I have a few very beat up contact sheets from the 1974 Polanski/Towne/Nicholson masterpiece Chinatown. Colour contact sheets are usually softer than b&w, unfortunately these are even softer than usual and I’ve sharpened them as best I could. A lot of these shots are variations on the released photos used for publicity etc. At the bottom are a few shots of them filming the famous “sister/daughter” scene.
These are the last of the photos I have that I thought people might want to see, a little of Polanski’s cameo, a nice few shots from a Dunaway/Nicholson scene, and some shots of them filming the ending.
Previously on Cinephilia and Beyond:
Clive James Meets Roman Polanski — a rare TV documentary filmed in 1984. Running 53 minutes and encompassing a wide variety of topics Polanski speaks frankly about his childhood in the Warsaw ghetto, his mothers death, his beginnings in filmmaking, his tragic marriage to Sharon Tate and eventually even his arrest for sexual assault. For fans of Polanski this DVD is worth purchasing for this insightful little documentary alone.
There’s also a great, revealing interview Polanski had conducted with Diane Sawyer in 1994. If you’re at all interested in the stories which surround his post-1977 life, this is a must-watch:
Roman Polanski works out a shot of Catherine Deneuve for Repulsion.
Watch a Rare Interview With Roman Polanski & Diane Sawyer From 1994: In 1967 producer Robert Evans bribed a young Polish director Roman Polanski to read Ira Levin’s Rosemary’s Baby with the promise of a ski trip if he enjoyed it as much as Evans thought he might. And of course, we all know how history followed from there. So after going on to make Chinatown and becoming one of the most beloved new filmmakers of the decade and a marriage to one of the most beautiful women in the world, Polanski’s life changed with the blink of an eye. After the horrific Manson murders that robbed him of a wife and his happiness, it was almost a decade later in 1977 when he was arrested for the sexual assault of a 13-year-old girl. His story has been told through films like Roman Polanski: Wanted and Desired, Roman Polanski: Odd Man Out, and Roman Polanski: A Film Memoir but in a rare 1994 interview with Diane Sawyer we see the Polish director give his first interview in a decade prior to that, in which he talks about everything from the death of Sharon Tate to his exile. See for yourself below.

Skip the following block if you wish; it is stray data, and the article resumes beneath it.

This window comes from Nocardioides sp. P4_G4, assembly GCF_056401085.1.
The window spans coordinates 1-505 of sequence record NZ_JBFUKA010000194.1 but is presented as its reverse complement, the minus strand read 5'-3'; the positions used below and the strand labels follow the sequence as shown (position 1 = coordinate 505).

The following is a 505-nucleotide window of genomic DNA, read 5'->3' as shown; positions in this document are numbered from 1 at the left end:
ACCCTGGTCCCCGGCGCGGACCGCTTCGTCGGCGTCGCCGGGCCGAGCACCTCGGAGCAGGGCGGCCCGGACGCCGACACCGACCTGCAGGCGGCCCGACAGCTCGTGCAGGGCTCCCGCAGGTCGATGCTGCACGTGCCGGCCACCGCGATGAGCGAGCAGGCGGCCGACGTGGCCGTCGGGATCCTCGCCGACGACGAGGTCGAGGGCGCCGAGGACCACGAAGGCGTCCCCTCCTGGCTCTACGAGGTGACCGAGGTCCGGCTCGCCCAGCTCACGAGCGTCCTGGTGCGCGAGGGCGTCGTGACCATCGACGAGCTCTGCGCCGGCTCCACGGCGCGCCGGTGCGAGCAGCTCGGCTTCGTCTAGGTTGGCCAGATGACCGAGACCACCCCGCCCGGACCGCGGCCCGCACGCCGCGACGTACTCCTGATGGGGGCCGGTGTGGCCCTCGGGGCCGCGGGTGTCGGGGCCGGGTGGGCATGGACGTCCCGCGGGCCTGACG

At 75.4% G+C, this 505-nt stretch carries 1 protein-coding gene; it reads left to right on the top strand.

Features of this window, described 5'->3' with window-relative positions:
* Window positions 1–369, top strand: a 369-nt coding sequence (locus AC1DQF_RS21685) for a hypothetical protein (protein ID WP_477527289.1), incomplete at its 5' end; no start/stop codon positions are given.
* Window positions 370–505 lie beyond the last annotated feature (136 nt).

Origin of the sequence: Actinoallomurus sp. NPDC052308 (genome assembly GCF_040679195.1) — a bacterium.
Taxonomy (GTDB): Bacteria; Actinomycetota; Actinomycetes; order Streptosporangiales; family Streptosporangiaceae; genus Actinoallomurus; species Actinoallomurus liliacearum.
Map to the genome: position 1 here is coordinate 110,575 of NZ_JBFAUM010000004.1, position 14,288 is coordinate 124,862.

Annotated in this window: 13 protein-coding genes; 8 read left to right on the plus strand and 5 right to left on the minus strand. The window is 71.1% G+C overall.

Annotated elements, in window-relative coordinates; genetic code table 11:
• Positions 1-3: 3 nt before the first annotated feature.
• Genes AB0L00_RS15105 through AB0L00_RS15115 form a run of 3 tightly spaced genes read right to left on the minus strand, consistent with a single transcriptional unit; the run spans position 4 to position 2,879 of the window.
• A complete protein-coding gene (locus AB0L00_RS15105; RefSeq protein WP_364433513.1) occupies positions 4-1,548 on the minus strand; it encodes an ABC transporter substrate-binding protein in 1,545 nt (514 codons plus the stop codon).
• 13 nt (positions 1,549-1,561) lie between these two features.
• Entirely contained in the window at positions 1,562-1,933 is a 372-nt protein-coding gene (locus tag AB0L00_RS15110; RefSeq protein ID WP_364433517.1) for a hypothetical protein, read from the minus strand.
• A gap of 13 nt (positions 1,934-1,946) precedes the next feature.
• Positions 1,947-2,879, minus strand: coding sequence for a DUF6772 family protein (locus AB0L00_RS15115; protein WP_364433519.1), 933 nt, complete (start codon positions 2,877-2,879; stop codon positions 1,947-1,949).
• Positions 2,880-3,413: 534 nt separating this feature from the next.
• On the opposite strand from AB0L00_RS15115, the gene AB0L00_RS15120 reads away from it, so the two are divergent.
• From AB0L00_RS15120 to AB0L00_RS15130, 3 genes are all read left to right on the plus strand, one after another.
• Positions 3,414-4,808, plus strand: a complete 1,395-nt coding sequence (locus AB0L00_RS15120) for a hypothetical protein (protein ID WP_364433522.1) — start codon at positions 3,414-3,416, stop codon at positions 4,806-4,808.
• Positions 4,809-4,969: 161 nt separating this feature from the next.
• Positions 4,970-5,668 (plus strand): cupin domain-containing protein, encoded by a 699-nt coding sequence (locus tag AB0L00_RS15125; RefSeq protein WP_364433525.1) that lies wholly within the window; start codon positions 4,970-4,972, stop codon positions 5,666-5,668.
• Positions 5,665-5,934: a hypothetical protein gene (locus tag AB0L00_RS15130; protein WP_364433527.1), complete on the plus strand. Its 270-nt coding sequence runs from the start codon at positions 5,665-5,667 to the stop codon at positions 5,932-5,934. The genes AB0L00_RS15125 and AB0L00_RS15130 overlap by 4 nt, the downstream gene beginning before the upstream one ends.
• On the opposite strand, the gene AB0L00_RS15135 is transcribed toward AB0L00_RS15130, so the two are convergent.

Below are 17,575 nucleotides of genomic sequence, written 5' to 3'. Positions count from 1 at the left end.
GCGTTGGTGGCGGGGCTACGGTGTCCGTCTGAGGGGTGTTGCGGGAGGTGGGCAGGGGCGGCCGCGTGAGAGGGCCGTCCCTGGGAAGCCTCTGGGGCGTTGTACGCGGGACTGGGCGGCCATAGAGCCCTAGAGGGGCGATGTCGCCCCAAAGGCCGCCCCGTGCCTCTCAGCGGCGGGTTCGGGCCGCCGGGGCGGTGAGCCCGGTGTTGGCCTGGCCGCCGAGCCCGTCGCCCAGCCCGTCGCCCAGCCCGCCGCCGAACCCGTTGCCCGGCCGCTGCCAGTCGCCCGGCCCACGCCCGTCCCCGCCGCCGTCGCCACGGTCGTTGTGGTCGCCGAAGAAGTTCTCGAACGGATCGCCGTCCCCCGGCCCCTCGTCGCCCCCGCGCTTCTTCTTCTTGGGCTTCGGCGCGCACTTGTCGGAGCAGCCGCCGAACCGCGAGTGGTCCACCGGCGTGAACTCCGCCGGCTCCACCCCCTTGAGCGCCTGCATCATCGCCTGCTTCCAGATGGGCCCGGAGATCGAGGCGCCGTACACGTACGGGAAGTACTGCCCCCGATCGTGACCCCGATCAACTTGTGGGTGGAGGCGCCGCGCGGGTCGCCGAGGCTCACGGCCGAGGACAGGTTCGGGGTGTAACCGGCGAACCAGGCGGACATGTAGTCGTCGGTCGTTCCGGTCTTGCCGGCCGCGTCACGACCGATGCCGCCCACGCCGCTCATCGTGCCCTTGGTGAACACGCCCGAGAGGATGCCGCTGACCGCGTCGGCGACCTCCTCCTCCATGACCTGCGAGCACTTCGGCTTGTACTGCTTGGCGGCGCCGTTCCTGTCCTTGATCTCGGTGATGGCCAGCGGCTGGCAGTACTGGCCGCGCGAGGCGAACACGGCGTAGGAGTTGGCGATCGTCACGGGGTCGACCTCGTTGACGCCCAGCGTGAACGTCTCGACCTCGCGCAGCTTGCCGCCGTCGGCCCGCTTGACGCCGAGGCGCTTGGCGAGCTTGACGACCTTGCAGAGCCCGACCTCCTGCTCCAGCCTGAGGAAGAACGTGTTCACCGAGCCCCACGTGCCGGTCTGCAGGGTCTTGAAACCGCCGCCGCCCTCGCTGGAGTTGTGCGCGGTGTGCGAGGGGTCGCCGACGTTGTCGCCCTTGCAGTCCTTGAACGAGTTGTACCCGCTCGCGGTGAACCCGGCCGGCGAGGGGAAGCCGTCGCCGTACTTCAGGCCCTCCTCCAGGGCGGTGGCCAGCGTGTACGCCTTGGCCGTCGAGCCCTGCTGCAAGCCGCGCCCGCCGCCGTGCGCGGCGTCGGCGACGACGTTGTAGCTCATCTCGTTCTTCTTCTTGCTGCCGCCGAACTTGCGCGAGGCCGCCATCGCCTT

Top 10 Charlie Rose Interviews of Film Directors.